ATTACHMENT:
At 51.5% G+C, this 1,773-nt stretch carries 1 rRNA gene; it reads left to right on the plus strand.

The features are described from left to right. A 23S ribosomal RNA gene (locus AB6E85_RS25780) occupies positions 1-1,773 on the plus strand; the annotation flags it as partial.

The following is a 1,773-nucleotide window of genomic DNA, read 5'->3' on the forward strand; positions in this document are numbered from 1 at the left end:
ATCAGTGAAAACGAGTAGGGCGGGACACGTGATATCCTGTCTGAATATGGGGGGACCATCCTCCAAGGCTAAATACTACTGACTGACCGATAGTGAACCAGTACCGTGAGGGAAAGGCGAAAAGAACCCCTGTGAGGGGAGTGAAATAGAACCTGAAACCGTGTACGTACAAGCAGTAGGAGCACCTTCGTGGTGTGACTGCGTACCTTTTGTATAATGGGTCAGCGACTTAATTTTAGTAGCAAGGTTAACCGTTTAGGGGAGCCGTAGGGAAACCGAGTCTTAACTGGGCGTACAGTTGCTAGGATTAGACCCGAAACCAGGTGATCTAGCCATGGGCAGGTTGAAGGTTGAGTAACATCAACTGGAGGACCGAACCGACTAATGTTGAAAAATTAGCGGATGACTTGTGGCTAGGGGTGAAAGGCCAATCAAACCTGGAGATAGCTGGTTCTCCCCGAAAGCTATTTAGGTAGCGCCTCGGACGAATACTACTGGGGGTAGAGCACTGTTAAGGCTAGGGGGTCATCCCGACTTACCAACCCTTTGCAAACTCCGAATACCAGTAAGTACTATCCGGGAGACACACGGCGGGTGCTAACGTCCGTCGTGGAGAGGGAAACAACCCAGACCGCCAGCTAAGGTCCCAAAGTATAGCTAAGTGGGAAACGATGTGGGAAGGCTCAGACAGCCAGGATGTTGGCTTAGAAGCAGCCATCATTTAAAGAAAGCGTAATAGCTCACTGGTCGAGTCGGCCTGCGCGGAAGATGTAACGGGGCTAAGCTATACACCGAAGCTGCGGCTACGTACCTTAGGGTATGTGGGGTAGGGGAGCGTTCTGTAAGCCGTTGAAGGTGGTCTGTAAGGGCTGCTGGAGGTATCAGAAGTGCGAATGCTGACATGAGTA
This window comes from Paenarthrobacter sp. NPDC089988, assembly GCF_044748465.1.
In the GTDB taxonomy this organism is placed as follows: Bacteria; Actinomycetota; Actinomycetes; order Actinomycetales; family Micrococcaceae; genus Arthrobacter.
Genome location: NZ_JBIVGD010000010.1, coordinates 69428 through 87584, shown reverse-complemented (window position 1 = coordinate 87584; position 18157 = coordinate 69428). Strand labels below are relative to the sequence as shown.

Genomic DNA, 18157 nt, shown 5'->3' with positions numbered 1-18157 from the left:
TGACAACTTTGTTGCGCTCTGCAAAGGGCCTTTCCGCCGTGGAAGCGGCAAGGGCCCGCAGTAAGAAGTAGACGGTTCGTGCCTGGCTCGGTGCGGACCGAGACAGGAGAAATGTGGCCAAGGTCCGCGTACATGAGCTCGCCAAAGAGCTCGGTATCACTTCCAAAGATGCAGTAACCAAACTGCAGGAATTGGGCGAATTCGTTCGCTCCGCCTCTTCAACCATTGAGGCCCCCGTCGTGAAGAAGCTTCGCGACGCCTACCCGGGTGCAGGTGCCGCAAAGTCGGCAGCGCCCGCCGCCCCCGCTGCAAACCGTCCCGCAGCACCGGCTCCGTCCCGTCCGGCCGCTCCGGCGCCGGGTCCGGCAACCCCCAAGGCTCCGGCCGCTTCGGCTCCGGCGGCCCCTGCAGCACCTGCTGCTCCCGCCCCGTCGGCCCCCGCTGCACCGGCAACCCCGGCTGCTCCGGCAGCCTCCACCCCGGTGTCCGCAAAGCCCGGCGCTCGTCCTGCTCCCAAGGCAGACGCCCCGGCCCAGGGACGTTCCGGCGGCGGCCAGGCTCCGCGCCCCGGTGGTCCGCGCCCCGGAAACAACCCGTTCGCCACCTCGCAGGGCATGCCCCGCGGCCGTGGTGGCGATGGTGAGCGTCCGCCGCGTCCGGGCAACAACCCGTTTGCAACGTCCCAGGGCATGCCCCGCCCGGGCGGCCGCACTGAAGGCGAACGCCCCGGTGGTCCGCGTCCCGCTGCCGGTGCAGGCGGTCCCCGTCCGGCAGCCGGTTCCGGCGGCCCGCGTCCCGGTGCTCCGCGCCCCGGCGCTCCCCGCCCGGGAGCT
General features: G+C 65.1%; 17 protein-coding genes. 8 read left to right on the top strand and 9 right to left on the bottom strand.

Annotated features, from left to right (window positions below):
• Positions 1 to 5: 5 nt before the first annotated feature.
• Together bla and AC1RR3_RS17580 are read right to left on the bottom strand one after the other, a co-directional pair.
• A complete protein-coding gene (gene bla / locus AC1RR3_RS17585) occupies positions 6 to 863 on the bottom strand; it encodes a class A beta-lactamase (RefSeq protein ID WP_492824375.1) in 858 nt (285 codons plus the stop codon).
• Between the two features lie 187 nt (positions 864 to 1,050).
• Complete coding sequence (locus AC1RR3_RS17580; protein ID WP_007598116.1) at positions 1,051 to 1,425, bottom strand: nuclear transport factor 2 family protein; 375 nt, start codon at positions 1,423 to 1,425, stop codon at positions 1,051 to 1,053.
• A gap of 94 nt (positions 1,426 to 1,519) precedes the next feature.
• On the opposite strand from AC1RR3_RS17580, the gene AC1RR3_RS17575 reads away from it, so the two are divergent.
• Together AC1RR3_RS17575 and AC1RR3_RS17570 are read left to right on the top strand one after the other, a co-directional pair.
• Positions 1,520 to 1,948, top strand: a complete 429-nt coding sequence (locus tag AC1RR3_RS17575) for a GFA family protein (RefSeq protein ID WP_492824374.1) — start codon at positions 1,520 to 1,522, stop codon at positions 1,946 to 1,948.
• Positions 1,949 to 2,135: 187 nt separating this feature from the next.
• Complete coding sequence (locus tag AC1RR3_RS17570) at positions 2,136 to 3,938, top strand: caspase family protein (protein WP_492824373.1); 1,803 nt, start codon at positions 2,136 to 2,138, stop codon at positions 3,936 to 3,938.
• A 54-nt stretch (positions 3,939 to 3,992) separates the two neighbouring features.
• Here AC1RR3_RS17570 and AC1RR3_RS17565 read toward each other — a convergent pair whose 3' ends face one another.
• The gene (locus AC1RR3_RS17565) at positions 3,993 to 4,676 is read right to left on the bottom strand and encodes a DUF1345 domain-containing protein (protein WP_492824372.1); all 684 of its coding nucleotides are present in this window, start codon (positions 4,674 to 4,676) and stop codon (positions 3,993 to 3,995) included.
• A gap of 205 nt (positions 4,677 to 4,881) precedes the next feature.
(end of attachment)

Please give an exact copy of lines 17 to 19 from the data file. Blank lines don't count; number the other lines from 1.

• A gap of 94 nt (positions 1,426 to 1,519) precedes the next feature.
• On the opposite strand from AC1RR3_RS17580, the gene AC1RR3_RS17575 reads away from it, so the two are divergent.
• Together AC1RR3_RS17575 and AC1RR3_RS17570 are read left to right on the top strand one after the other, a co-directional pair.